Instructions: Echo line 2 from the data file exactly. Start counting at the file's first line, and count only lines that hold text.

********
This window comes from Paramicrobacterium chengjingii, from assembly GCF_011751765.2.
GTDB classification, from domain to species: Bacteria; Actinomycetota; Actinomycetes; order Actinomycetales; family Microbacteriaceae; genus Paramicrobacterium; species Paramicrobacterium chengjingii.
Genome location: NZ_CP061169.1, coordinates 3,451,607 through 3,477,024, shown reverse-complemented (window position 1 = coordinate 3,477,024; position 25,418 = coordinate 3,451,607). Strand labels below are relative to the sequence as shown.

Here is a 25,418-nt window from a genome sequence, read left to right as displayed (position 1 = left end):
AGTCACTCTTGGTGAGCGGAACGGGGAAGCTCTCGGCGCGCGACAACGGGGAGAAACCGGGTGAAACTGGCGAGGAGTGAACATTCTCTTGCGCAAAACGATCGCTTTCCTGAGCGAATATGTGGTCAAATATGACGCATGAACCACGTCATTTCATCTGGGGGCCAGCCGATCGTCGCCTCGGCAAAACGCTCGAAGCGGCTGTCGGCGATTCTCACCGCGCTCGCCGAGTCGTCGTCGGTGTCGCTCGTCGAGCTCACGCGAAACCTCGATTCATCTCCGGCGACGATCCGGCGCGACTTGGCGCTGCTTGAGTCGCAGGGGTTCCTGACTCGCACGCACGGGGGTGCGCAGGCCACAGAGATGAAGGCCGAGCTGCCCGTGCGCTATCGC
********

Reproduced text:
GTDB classification, from domain to species: Bacteria; Actinomycetota; Actinomycetes; order Actinomycetales; family Microbacteriaceae; genus Paramicrobacterium; species Paramicrobacterium chengjingii.